• Question: How many times have you made errors when designing or building your projects? How many times have you made projects that failed? (No lying! )

    Asked by JumaimaC on 24 Jun 2020.
    • Photo: Tom Stewart-Brackenridge

      Tom Stewart-Brackenridge answered on 24 Jun 2020:

      I have made a few errors in my job, but have always learned from my mistakes and rectified the issue/problem as best I can. Believe it or not, some of my projects are designed to fail or last for a limited amount of time. These are not used in industry but purely as real-life simulations. We build structures and put them to the test under certain conditions to fail at a certain point to see how they behave. Sometimes, they do not behave as we would like and a redesign is in order to allow it to perform its job better.

    • Photo: Ed Chester

      Ed Chester answered on 24 Jun 2020:

      I’ve made mistakes all along my career – they’re the best ways to learn what is expected, required, correct, and so on. The key is to be in a team when you make mistakes so someone spots it and helps move you forwards. Just last week I made a mistake inside a data structure for commanding a spacecraft simulator: I know the standard very well, and just did it. But a new version of the standard is now available, and I have never before worked with a spacecraft that uses it. All of sudden things I expected to work just didn’t. It was quick to solve, but it reminded me that no matter how much experience or knowledge you have, you should always check your work and ask for feedback and reviews.

    • Photo: Juan Carlos Fallas-Chinchilla

      Juan Carlos Fallas-Chinchilla answered on 24 Jun 2020:

      Have done so many errors in calculations, assemblies, etc that I can’t even give a number 🙂 but as written in a comment here, it is important to learn from mistakes and to get help from experienced colleagues when not fully aware of a situation or knowing how to proceed.

      In my opinion it is natural to be wrong and in science/engineering you need (very often) to improve models, recalculate and tune based on feedback. However, in matters related to health and safety it is specially important to DO NOT proceed if not being fully aware of specific risks. I personally don’t mind being wrong and recalculate certain aspects of a project or spend some extra time fixing something damaged or wrongly assembled. What you cannot fix is if someone gets seriously hurt (or worse) by not following H&S rules/advice or making critical assessments without consulting.

    • Photo: Jeni Spragg

      Jeni Spragg answered on 25 Jun 2020:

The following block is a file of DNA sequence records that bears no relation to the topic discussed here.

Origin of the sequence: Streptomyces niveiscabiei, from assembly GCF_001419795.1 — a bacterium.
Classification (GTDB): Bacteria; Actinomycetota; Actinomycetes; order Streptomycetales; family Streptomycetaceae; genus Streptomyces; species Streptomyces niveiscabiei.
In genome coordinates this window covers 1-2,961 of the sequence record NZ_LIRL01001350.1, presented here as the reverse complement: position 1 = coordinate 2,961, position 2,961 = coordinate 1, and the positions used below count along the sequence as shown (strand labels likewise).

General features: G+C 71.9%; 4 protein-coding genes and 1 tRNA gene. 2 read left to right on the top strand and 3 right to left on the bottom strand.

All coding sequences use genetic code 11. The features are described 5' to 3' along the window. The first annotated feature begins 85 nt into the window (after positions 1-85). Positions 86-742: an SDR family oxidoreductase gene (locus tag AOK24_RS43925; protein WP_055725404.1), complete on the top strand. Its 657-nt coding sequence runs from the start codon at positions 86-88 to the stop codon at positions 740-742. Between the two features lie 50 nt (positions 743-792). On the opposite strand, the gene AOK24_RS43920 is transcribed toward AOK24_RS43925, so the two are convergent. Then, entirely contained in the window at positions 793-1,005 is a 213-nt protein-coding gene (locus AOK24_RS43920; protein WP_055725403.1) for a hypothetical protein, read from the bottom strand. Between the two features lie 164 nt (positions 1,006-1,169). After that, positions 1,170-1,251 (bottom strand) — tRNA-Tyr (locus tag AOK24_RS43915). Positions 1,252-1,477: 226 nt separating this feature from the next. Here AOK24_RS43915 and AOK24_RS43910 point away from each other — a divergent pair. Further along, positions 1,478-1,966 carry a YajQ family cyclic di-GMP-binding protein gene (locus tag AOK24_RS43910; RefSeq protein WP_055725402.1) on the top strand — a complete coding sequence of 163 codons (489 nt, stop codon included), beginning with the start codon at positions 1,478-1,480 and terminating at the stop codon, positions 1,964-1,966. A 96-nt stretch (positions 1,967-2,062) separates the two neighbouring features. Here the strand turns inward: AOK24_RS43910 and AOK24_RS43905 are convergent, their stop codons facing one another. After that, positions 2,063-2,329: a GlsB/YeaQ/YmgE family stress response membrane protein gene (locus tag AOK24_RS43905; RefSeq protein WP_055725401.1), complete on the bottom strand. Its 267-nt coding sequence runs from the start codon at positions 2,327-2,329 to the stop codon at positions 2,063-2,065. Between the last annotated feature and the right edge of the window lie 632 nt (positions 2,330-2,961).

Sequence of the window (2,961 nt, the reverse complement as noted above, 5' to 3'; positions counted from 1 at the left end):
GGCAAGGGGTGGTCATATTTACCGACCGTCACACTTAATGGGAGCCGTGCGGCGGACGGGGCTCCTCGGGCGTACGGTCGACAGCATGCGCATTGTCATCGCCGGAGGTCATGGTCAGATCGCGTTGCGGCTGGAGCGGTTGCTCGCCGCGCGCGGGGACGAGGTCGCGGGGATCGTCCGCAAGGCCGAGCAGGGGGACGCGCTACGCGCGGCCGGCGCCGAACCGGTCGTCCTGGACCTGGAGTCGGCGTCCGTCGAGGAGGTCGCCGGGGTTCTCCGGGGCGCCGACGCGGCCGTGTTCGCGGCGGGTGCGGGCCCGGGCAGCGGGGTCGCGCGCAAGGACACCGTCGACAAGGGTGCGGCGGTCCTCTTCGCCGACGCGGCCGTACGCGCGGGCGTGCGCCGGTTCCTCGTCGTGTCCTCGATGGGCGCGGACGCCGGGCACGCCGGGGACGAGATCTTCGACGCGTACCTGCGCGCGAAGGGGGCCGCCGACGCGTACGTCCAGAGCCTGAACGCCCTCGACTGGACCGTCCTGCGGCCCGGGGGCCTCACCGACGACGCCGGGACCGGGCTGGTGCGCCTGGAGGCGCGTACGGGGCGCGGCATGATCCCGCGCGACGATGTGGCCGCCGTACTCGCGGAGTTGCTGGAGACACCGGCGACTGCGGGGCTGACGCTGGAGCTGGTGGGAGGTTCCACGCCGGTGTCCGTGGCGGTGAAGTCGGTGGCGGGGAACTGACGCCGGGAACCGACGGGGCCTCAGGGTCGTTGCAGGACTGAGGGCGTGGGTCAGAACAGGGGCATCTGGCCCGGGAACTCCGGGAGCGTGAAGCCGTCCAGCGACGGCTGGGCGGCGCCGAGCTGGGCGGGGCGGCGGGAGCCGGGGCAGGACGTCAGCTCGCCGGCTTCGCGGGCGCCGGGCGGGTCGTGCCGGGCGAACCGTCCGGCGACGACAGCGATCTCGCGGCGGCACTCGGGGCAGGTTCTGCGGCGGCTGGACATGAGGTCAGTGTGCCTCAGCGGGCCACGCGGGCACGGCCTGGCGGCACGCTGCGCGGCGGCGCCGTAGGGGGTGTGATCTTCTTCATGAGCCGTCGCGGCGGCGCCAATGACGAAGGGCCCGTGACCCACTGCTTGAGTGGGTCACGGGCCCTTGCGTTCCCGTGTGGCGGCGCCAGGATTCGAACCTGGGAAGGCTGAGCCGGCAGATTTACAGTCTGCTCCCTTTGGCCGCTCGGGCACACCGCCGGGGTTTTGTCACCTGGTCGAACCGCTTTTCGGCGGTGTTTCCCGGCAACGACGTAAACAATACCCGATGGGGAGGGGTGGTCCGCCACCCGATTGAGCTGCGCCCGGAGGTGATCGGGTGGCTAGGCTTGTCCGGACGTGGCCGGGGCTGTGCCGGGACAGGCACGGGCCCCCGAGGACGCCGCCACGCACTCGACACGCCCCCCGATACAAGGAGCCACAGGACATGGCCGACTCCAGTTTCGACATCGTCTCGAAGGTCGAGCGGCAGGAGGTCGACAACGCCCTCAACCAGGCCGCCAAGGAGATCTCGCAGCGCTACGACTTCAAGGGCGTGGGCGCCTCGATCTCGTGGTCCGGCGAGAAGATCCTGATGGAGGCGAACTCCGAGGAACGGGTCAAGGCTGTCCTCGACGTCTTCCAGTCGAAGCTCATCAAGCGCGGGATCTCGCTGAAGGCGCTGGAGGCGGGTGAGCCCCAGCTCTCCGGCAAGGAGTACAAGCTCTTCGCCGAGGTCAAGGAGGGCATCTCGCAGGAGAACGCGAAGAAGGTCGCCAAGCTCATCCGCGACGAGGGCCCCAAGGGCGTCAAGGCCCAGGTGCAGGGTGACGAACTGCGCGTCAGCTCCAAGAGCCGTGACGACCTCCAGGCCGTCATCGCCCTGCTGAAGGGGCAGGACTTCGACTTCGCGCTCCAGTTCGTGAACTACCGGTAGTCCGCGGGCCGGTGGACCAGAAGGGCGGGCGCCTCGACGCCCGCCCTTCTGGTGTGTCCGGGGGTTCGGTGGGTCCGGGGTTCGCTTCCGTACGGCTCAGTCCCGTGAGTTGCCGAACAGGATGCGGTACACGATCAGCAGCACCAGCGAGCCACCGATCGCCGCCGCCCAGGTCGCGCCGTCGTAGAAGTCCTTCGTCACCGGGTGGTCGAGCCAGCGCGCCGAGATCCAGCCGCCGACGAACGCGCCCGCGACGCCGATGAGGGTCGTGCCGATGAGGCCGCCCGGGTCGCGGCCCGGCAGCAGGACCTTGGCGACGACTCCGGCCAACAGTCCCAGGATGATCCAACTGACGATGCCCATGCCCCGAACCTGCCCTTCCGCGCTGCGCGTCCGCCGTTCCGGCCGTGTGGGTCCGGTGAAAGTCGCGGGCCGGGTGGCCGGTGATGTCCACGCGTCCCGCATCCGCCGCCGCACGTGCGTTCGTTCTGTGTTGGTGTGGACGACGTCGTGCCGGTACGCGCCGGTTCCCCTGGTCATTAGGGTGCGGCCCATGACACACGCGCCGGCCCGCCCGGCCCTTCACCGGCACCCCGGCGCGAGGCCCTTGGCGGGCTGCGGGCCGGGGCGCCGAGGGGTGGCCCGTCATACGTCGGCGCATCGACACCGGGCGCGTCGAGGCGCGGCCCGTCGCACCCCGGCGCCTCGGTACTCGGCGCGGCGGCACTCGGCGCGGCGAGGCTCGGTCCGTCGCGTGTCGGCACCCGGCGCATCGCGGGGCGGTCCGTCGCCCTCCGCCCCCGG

I make mistakes all the time! However, in engineering we often get people to check things for us. Depending on the project, sometimes there will be a formal procedure where senior members of the team check and sign off on things to confirm their approval – each and every calculation will be checked and signed off (that’s why it’s important to show your workings!!). This gives us the confidence we need to know we’re not making mistakes that could cause safety issues, or cost lots of money.
      I haven’t really had projects that have failed, but I’m still quite early in my career. When I was going my PhD research project, that was about having lots of different ideas & often getting them wrong, picking yourself up and trying again.

    • Photo: Asha Panchal

      Asha Panchal answered on 3 Jul 2020:

      As a junior engineer you will often be supervised by a more senior engineer or manager and you will be able to bounce your ideas off them. You might come up with a brilliant solution or something that is not economical or safe, but because you are supervised you can make these mistakes in a safe environment and learn from them.
      Even as you progress in the world of engineering is very careful to avoid mistakes, because mistakes cost money. There are processes in place where everyone’s work is checked then approved before being put into action.

    • Photo: Katie Sparks

      Katie Sparks answered on 9 Jul 2020:

      So many times it’s impossible to count!

      As an engineer, my role was create computer models of spacecraft, so there will always be differences from reality and sometimes we just don’t know how things will work until they’re up in space and there is no changing things!

      For the main part, I worked on missions that were a lot way away from being built. This means there is plenty of time to check work and test things to iron out a lot of the mistakes in the computer models.

      Errors come around for all sorts of reasons:
      – trying to do too much in a short space of time, so something gets missed
      – passing data between different computer programs – sometimes the formatting isn’t right and so we end up with a weird error that we just can’t work out why
      – not modelling things in enough detail, sometimes an approximation won’t “just do”

      The advantage of mistakes like these is that we build things to check them – perhaps creating something visual, or sitting in a room with various people and we pick the model apart – even better if they don’t work on the mission, they can ask “why have you chosen to do that?” and they can also say “have you thought of this?” – it’s always good to share ideas.